The Pentateuchal Dietary Proscription against Finless and Scaleless Aquatic Species in Light of Ancient Fish RemainsIf you want something less technical, Lina Zeldovich has published an informative article in Smithsonian Magazine: What Archaeology Tells Us About the Ancient History of Eating Kosher. A new study of fish remains deepens scholars’ understanding of how the dietary laws came to be.
Yonatan Adlern & Omri Lernau
Pages 5-26 | Published online: 24 May 2021
Download citation https://doi.org/10.1080/03344355.2021.1904675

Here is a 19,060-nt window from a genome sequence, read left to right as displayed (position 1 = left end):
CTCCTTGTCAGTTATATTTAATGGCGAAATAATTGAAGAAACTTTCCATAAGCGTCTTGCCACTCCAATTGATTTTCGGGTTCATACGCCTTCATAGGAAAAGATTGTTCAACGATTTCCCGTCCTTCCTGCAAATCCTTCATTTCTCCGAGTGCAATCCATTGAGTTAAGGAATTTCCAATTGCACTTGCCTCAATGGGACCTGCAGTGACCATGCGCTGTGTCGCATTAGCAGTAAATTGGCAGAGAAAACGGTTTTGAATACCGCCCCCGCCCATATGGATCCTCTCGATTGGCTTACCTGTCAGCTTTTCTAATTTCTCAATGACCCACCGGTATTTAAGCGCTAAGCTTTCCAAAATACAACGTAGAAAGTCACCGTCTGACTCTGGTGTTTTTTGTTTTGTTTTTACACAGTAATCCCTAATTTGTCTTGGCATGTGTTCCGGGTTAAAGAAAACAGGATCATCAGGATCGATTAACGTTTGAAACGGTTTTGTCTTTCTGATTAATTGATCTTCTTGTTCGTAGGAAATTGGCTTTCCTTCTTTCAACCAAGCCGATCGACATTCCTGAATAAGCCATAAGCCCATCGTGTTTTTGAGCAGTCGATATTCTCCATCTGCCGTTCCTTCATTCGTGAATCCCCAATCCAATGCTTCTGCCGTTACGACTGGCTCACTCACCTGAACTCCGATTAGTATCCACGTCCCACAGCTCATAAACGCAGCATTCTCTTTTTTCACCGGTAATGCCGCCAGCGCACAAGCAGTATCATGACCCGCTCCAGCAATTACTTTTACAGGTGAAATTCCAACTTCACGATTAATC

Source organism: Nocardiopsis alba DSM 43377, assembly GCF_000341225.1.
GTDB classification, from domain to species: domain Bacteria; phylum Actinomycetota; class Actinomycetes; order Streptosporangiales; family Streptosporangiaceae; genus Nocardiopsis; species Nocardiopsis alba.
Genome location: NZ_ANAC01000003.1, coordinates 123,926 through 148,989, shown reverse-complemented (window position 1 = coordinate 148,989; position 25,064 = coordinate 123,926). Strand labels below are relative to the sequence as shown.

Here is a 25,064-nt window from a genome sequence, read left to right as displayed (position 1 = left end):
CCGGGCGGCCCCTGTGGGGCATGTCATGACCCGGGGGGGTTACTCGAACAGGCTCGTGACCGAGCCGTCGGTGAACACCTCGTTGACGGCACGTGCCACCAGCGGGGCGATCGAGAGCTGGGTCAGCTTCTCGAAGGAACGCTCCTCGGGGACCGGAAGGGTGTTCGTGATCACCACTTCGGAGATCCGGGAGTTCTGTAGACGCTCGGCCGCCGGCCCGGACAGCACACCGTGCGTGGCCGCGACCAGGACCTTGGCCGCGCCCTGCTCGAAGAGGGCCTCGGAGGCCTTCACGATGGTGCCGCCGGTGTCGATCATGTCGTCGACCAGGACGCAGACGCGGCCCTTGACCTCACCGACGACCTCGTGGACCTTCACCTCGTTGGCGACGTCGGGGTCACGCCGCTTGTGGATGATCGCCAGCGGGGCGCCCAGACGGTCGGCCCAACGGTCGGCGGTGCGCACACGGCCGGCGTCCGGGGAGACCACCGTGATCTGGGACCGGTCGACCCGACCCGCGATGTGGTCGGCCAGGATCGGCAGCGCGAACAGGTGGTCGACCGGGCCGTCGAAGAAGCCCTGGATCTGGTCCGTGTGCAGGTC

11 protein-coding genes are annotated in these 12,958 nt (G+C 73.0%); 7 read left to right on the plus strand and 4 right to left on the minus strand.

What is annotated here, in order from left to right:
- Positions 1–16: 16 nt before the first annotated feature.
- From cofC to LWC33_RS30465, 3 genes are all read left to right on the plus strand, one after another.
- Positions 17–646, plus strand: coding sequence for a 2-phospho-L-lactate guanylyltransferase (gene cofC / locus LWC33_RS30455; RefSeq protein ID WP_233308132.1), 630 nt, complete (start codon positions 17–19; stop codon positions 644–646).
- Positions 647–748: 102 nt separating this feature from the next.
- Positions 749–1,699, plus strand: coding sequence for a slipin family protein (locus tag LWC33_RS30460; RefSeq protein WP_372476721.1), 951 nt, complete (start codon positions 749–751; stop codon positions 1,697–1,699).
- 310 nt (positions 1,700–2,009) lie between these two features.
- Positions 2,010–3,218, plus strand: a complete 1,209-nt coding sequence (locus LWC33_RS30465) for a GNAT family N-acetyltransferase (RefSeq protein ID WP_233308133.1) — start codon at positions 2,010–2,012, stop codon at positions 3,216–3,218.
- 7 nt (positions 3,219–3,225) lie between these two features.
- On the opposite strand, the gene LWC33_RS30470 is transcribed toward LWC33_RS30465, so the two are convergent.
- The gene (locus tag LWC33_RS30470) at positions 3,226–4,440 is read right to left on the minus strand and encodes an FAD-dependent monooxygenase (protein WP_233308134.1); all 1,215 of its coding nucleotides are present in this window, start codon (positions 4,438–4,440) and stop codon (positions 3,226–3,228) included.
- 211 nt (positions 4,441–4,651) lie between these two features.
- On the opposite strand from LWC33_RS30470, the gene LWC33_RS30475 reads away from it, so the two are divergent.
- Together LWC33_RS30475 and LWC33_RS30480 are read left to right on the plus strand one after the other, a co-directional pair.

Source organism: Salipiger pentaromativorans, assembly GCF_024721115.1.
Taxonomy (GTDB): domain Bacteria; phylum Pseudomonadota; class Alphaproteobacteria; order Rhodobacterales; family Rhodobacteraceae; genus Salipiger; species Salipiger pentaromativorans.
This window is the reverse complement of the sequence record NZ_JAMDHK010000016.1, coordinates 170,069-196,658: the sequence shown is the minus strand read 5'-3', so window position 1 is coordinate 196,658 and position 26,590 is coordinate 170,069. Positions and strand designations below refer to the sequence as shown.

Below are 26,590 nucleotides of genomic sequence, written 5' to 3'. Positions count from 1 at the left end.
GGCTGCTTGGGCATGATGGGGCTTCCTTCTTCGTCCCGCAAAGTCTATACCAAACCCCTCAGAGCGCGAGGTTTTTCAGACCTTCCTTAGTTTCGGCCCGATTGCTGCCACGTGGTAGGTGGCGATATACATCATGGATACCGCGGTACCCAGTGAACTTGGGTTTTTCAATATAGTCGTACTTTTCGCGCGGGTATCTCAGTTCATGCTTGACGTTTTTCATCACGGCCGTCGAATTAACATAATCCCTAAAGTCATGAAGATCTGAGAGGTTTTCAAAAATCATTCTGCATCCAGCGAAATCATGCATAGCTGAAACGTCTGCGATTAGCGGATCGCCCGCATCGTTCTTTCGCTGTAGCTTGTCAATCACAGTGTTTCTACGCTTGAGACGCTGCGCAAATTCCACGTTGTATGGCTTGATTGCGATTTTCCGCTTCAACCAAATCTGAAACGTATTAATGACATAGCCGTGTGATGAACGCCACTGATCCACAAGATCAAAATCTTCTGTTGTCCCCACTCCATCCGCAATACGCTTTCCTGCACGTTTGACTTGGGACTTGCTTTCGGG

The origins and early history of the pentateuchal prohibition against eating finless and scaleless aquatic species (Lev 11:9–12; Deut 14:9–10) has yet to merit a detailed investigation. The present study is an initiatory attempt to attend to this lacuna by analysing 56 zooarchaeological assemblages of fish remains from 30 sites throughout the southern Levant from the Late Bronze Age through to the end of the Byzantine period (ca. 1550 BCE to 640 CE). A central conclusion of the study is that consumption of scaleless fish— especially catfish—was not uncommon at Judean sites throughout the Iron Age and Persian periods. Unlike the pentateuchal prohibitions against eating pork, the ban against finless and scaleless aquatic species apparently deviated from longstanding Judean dietary habits. The pentateuchal writers appear to have legislated this dietary restriction despite the lack of an old and widespread dietary tradition at its root. This conclusion should encourage us to rethink commonly held assumptions that other pentateuchal dietary proscriptions emerged out of earlier dietary ‘taboos’.
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